Recommended Reading: The first chapter from Scott McClanahan’s The Sarah Book, “OH MY GOD.”
"As young writers in Balzac walk around Paris pitching historical novels with titles like The Archer of Charles IX, in imitation of Walter Scott, today an aspiring novelist might seek his subject matter in a neglected corner or along some new frontier of neurology." Marco Roth questions the rise of the "neuronovel" at n+1.
Next Saturday I will be competing (fiercely, one hopes) in Scrabble For Cheaters, a charity tournament to benefit 826CHI, Chicago's chapter of the national creative writing organization (founded by Dave Eggers) that provides free tutoring, field trips, writing workshops and the like to over 4,000 Chicago students a year. To support their work, and augment my ability to cheat during the tournament, click here and scroll down to my team - The Dillon Panthers. Thanks!
Don’t Suck, Don’t Die: Giving Up Vic Chesnutt by Kristin Hersh is a downright mesmerizing elegy to the eclectic singer-songwriter. Part idiot-savant, part deliberate curmudgeon , Vic Chesnutt (who Rolling Stone has called one of the greatest songwriters of all time) was notoriously difficult to spend a lot of time around. Hersh stopped by Electric Literature for an interview about the book and about losing her dear friend Vic. Bonus: for anyone unfamiliar with Chesnutt’s work, this video will get you close.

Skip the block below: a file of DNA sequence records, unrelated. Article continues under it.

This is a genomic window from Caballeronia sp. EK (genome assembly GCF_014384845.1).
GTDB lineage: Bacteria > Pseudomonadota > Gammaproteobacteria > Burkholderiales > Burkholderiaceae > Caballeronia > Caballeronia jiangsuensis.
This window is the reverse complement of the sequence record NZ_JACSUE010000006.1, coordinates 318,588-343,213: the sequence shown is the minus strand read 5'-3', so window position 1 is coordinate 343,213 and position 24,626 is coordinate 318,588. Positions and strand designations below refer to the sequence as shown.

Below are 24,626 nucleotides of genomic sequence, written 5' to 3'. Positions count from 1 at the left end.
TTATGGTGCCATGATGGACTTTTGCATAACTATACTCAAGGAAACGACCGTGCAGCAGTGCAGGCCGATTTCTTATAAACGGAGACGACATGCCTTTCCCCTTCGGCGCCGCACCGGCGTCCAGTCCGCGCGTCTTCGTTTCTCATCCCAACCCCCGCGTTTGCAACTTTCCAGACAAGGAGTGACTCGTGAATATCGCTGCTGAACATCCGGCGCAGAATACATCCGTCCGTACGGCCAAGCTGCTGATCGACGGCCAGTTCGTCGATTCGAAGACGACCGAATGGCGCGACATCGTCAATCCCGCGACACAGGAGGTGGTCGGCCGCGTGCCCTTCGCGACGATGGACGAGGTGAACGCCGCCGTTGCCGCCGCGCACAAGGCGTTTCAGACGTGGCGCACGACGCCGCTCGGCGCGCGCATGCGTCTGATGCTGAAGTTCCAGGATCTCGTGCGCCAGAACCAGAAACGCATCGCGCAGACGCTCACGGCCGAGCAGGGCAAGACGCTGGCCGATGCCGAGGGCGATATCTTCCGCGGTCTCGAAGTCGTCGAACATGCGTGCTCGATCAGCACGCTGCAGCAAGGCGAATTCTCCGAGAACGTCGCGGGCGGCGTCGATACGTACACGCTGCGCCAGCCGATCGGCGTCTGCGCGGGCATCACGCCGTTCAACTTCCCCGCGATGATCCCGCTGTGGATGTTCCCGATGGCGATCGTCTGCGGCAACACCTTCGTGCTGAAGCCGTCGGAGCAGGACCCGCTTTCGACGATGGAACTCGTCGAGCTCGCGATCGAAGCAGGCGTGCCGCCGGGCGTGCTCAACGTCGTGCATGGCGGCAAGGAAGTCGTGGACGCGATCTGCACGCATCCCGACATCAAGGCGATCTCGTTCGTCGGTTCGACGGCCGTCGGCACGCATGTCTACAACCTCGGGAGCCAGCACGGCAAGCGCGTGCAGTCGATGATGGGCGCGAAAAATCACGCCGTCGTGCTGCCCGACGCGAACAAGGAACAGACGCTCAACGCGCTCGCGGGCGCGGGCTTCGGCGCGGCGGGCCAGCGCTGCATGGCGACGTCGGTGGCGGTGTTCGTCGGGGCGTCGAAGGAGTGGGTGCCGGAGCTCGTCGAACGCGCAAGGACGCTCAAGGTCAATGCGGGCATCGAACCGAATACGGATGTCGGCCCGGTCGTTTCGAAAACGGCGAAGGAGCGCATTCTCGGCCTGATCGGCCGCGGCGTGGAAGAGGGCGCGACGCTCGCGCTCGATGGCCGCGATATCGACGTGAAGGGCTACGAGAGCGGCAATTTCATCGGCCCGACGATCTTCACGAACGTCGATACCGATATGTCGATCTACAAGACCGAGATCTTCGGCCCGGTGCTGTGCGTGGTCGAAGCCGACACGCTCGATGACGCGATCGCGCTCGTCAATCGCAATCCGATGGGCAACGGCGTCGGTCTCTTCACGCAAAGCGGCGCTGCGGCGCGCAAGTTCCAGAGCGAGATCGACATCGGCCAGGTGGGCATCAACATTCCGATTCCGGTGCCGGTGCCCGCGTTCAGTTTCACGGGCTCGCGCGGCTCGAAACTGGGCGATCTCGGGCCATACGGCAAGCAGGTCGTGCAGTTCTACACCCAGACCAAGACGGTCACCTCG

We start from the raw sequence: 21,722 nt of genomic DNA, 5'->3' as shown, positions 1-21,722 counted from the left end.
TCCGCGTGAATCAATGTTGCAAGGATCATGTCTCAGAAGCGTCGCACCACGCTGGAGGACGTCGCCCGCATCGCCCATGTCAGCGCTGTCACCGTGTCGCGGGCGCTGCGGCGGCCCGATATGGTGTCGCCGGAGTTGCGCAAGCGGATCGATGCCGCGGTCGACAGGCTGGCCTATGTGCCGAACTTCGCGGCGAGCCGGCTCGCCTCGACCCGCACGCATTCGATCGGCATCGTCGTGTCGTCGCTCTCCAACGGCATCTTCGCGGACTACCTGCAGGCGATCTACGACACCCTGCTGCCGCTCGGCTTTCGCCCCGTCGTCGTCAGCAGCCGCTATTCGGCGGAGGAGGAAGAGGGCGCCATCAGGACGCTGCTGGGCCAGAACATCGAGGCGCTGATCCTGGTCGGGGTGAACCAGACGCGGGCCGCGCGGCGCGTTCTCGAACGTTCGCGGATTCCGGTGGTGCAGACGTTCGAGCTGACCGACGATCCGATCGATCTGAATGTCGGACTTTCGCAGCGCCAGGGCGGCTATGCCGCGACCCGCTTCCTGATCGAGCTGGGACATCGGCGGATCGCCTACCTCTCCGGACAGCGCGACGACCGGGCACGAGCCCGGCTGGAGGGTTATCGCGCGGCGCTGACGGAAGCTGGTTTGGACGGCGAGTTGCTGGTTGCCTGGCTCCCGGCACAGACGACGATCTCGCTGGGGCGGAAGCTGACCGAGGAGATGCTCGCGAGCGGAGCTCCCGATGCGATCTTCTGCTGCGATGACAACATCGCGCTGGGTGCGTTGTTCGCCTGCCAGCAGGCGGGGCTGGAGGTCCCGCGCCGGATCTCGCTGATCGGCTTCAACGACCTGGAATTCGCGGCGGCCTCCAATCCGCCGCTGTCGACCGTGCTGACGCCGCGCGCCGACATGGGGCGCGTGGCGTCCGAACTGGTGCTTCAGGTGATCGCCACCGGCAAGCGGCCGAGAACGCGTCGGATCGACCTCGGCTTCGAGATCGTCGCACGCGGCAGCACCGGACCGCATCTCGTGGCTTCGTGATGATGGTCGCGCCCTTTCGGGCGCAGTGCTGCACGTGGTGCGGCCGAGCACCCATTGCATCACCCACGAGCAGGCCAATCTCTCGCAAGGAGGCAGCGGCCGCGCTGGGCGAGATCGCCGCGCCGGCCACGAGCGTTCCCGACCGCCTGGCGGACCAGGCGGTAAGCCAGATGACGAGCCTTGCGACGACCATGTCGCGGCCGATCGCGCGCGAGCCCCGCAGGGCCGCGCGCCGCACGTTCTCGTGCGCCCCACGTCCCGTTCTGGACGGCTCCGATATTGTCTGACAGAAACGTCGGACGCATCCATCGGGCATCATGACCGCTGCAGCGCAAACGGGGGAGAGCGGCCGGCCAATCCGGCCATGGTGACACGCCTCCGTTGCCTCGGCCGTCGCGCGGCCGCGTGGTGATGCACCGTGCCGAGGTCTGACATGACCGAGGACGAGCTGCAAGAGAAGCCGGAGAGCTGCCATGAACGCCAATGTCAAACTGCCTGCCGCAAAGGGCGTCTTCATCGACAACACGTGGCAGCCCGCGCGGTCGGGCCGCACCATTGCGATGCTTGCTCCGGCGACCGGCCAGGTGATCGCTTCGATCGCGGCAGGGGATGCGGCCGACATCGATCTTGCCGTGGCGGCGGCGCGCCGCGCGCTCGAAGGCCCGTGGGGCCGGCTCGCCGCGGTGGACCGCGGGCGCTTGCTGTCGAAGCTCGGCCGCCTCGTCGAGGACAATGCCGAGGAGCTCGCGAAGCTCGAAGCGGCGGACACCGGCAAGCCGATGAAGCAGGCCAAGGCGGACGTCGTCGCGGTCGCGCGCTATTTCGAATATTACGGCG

Have you ever wondered how memoirists remember their childhoods so well when we can barely remember what we ate for breakfast this morning? Although losing your earliest memories is a common phenomenon called childhood amnesia, we're more likely to remember childhood if we fashion it into a story.
A number of the best essays from the last year on The Millions have been nominated for the 3 Quarks Daily 2010 Arts & Literature Prize. We need your votes to get these Millions essays through to the next round! Please take a few seconds and vote for your favorite. Then tell your friends and family to vote too!